Music Minds: Jack Miguel
We’re gearing up for next week’s big event, Jack Miguel & Sam Mumford present: A Murder of Crows. The much-anticipated performance is the culmination of Jack and Sam’s residency at Poplar Union, and the night marks Mental Health Awareness Week. All funds raised will go towards award-winning charity The Campaign Against Living Miserably (CALM). We asked Jack a few questions about the collaboration, and how he got involved in the scene.
Q.1 Hi Jack! A little birdy told us you were the first poet and rapper to attend the prestigious Guildhall School of Music & Drama. What first sparked your interest in rapping, and how old were you?
I started rapping when I was about 14 or 15. I fell in love with Hip-Hop after discovering the album 3ft High and Rising by De La Soul, the whole vibe of that album hit me really hard, from the beats and rhymes right down to the album’s artwork. Hip-Hop at it’s best has this indescribable energy that’s unlike anything else. It will always be my first love.
After De La Soul, A Tribe Called Quest, The Pharcyde etc I began to get into UK Hip-Hop, groups like Task Force, Universal Soldiers, Jehst and Roots Manuva. The fact these guys lived near me and were talking about my environment meant there was so much I could relate to, they gave me permission to try and express myself in this form. It’s worth noting that they were all incredible writers too – Chester P of Task force is like a mythical creature to me, he’s a genius. They definitely sparked my interest in language, I owe a lot of who I am and what I do to them.
Q.2 A Murder of Crows is a collaboration between you and multi-instrumentalist Sam Mumford. What did you find most interesting about developing the piece with him?
Well to be honest this is the beginning of the story, this is the first step in the development. It’s all very embryonic and fresh. I am excited to be working with Sam, he’s such a deep and delicate musician. When I was first thinking about people to collaborate with on the project he immediately came to my mind. It’s hard to explain but Ted Hughes’ collection has such a strong character, such a strong and heavy weight to it that It kind of makes the decisions for me, it’s a divining rod in book form. In regards to working with Sam I just had to ask “Is he Crow?” and the answer that came back was a black, screeching, feather-clad YES.
Q.3 The performance on 18 May will be in reaction to Crow, a collection of poems by Ted Hughes. What is it about Crow that captures your attention?
That’s a big question. Sometimes we experience something, a painting, a film, a book and it just hits us in this mad way. It’s like it was written just for you and that’s exactly what I felt when I read Crow. Now that I have looked further into it I can see why it really resonated with me, I am drawn to the mythical, to archetypes, all this rich, potent, carnal human stuff. The kind of stuff that has been fuelling artists and their ridiculous experiments since forever. It’s all in there. I think mainly I see Crow as an amazing vehicle to express some things I really want to express. Crow is my hero.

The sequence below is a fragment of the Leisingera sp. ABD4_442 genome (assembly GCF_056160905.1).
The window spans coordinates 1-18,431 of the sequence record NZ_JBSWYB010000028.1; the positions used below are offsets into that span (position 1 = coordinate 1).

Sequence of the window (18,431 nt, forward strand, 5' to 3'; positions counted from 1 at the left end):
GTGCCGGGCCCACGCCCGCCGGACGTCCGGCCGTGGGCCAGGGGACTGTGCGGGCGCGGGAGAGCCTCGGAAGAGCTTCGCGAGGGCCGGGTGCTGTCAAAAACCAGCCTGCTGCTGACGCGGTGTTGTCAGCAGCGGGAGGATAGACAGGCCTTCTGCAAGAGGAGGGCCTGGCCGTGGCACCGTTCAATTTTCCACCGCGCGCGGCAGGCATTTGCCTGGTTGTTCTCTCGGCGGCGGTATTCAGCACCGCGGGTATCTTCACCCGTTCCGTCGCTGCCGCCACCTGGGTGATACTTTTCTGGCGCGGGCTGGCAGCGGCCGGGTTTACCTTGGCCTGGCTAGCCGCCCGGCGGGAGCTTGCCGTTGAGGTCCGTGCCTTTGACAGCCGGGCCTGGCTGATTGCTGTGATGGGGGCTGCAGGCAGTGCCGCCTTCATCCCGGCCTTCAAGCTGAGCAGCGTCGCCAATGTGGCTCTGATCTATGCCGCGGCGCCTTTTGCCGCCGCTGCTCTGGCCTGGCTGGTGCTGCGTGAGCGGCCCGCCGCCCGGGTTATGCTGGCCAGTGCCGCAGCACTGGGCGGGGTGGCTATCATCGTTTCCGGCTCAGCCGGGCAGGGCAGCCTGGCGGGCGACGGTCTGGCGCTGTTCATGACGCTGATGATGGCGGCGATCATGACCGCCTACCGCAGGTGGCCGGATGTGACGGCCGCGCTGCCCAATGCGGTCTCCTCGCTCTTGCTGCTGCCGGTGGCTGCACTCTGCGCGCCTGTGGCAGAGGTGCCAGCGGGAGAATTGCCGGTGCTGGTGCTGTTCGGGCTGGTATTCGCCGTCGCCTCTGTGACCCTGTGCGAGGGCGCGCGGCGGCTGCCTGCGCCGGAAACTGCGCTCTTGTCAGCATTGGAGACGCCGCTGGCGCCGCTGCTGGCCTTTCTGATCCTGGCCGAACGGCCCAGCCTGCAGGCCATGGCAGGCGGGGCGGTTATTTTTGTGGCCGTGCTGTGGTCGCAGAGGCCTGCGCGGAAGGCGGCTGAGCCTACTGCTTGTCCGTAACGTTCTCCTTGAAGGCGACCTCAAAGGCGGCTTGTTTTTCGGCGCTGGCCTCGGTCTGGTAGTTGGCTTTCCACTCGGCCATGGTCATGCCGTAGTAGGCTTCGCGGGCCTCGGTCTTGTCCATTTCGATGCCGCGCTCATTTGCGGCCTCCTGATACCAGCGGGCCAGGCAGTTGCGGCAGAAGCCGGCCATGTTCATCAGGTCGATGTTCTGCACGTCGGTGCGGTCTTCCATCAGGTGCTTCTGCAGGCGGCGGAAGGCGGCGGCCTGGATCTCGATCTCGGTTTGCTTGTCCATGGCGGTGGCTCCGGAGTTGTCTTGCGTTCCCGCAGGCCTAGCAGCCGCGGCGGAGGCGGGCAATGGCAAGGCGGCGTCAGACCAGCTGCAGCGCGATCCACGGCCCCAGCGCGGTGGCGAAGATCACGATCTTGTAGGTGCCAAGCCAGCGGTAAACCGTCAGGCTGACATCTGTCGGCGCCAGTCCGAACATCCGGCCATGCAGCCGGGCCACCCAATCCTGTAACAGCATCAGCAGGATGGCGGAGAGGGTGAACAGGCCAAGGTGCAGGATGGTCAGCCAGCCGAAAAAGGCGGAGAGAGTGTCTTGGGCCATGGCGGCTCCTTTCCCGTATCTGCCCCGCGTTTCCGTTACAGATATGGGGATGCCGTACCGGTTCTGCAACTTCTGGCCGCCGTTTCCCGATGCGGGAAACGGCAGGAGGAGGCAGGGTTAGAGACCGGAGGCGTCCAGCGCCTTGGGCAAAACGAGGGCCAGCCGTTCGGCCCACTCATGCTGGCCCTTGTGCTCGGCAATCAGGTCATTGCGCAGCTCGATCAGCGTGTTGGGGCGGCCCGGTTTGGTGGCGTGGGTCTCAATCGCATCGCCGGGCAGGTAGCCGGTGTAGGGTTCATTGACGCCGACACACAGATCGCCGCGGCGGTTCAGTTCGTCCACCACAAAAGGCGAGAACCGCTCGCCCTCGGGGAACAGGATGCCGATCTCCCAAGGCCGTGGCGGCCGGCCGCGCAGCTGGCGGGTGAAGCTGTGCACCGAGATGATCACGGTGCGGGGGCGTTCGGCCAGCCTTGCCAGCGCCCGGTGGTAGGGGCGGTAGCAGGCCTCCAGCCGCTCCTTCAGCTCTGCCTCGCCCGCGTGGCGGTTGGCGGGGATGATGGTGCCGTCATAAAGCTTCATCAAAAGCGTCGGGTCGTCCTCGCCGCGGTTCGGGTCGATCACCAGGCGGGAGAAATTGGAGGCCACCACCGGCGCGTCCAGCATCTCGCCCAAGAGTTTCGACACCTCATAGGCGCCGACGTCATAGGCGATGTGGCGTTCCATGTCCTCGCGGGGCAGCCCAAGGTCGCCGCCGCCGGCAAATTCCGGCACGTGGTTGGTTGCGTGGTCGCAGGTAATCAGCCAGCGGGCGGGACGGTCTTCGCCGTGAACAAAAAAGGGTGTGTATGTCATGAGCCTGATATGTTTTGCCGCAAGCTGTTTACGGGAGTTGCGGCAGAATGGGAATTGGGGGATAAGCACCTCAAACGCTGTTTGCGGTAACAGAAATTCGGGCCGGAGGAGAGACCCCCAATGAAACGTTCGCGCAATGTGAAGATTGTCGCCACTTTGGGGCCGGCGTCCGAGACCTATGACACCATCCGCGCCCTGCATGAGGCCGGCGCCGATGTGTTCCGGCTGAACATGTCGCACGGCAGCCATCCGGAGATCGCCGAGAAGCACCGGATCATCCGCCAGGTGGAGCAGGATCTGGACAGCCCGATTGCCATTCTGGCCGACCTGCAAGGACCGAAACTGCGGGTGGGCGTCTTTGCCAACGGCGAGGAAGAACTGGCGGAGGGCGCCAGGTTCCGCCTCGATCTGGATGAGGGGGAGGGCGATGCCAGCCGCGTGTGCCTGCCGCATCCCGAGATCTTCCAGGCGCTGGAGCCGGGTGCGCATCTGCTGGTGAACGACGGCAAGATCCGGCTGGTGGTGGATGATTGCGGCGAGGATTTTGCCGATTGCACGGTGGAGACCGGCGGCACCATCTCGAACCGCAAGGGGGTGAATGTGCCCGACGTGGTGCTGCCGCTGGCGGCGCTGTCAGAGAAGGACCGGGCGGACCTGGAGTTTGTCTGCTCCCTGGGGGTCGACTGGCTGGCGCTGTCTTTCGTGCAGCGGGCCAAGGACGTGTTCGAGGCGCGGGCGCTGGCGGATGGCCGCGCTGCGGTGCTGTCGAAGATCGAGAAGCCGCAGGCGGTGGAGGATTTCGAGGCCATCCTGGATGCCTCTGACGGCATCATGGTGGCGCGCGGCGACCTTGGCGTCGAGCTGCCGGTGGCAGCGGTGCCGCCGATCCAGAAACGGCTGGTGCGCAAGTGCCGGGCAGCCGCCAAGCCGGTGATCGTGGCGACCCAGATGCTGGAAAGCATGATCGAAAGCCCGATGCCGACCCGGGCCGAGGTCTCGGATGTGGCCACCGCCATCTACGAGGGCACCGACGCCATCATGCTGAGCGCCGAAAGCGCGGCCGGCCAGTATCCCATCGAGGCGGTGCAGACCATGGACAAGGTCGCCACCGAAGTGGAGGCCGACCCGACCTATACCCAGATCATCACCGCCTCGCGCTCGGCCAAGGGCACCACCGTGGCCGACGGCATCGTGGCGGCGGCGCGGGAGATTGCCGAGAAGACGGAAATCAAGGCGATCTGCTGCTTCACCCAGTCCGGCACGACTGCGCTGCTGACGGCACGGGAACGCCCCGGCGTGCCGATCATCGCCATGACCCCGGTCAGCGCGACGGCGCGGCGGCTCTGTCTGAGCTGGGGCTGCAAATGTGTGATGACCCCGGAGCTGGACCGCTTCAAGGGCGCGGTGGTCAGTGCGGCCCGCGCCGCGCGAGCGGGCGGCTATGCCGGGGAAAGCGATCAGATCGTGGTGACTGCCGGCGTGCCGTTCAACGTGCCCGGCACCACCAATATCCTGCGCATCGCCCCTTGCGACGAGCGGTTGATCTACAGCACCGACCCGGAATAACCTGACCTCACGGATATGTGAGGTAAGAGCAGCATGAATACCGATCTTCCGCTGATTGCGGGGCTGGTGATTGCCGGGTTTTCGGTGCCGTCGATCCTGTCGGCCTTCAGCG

Q.4 Your special guests on the night are Cecilia Knapp and Natasha Zielazinski. Where did you first encounter each of their work?
I am so blessed and excited to have them join me. Cecilia Knapp I met through the Round House and the general London poetry scene. She is one of the countries most exciting young writers and an outrageously great human being. Her writing is annoyingly brilliant and she inspires me to be better at what I do. We all need a Cecilia in our lives.
I met Natasha at Guildhall where I was lucky enough to have her as one of my tutors and also my mentor. Natasha is a phenomenal musician who plays with so much care and attention. Her approach to music and to creativity in general is a constant inspiration to me and I always leave our conversations with a thousand new and important questions. Both of these artists are very important to me and I am really excited to hear them do their respective things.
Q.5 Donations from the evening will go towards The Campaign Against Living Miserably (CALM), an award-winning charity dedicated to preventing male suicide, How do you think music can positively interact with mental health?
I think creative self expression through the arts can have a profound impact on people suffering from issues relating to mental health and I have seen some of these positive effects first hand in my work. More specifically in relation to CALM and the work they do. I think a big problem is boys and men not feeling able to express themselves and the pain they are experiencing and as a result they suffer in silence and don’t access the help they need. Unfortunately being vulnerable is not something that is okay within the narrow definition of what it means to be a man in our society. The arts, whether it’s music, poetry, painting, photography etc can offer people a way to express that pain and that’s an important component in the road to recovery.
• Come down to Poplar Union and catch Jack, Sam, and special guests next Friday 18 May, where they will debut their ongoing collaboration. The event is donation based, but advance booking is strongly advised.